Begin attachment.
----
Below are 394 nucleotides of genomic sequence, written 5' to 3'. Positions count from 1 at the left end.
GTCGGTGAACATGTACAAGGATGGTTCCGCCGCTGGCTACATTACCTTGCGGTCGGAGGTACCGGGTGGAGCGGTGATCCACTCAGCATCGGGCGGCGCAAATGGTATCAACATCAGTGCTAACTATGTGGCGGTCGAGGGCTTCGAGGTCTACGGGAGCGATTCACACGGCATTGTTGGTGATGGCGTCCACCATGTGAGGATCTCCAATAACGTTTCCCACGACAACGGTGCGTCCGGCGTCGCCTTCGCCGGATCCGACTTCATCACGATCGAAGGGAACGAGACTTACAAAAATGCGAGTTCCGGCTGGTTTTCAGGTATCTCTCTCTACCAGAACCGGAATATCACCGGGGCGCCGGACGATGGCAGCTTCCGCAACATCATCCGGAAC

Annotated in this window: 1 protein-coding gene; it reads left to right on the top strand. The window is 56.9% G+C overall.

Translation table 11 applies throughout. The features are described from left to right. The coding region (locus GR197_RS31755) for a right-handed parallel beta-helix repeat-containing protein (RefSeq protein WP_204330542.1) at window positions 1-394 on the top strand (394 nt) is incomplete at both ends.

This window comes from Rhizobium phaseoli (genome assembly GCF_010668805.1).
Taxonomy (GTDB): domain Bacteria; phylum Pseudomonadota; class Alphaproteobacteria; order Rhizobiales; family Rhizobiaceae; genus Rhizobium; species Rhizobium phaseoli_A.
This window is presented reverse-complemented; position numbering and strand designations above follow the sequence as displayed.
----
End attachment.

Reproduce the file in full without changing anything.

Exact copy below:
Below are 394 nucleotides of genomic sequence, written 5' to 3'. Positions count from 1 at the left end.
GTCGGTGAACATGTACAAGGATGGTTCCGCCGCTGGCTACATTACCTTGCGGTCGGAGGTACCGGGTGGAGCGGTGATCCACTCAGCATCGGGCGGCGCAAATGGTATCAACATCAGTGCTAACTATGTGGCGGTCGAGGGCTTCGAGGTCTACGGGAGCGATTCACACGGCATTGTTGGTGATGGCGTCCACCATGTGAGGATCTCCAATAACGTTTCCCACGACAACGGTGCGTCCGGCGTCGCCTTCGCCGGATCCGACTTCATCACGATCGAAGGGAACGAGACTTACAAAAATGCGAGTTCCGGCTGGTTTTCAGGTATCTCTCTCTACCAGAACCGGAATATCACCGGGGCGCCGGACGATGGCAGCTTCCGCAACATCATCCGGAAC

Annotated in this window: 1 protein-coding gene; it reads left to right on the top strand. The window is 56.9% G+C overall.

Translation table 11 applies throughout. The features are described from left to right. The coding region (locus GR197_RS31755) for a right-handed parallel beta-helix repeat-containing protein (RefSeq protein WP_204330542.1) at window positions 1-394 on the top strand (394 nt) is incomplete at both ends.

This window comes from Rhizobium phaseoli (genome assembly GCF_010668805.1).
Taxonomy (GTDB): domain Bacteria; phylum Pseudomonadota; class Alphaproteobacteria; order Rhizobiales; family Rhizobiaceae; genus Rhizobium; species Rhizobium phaseoli_A.
This window is presented reverse-complemented; position numbering and strand designations above follow the sequence as displayed.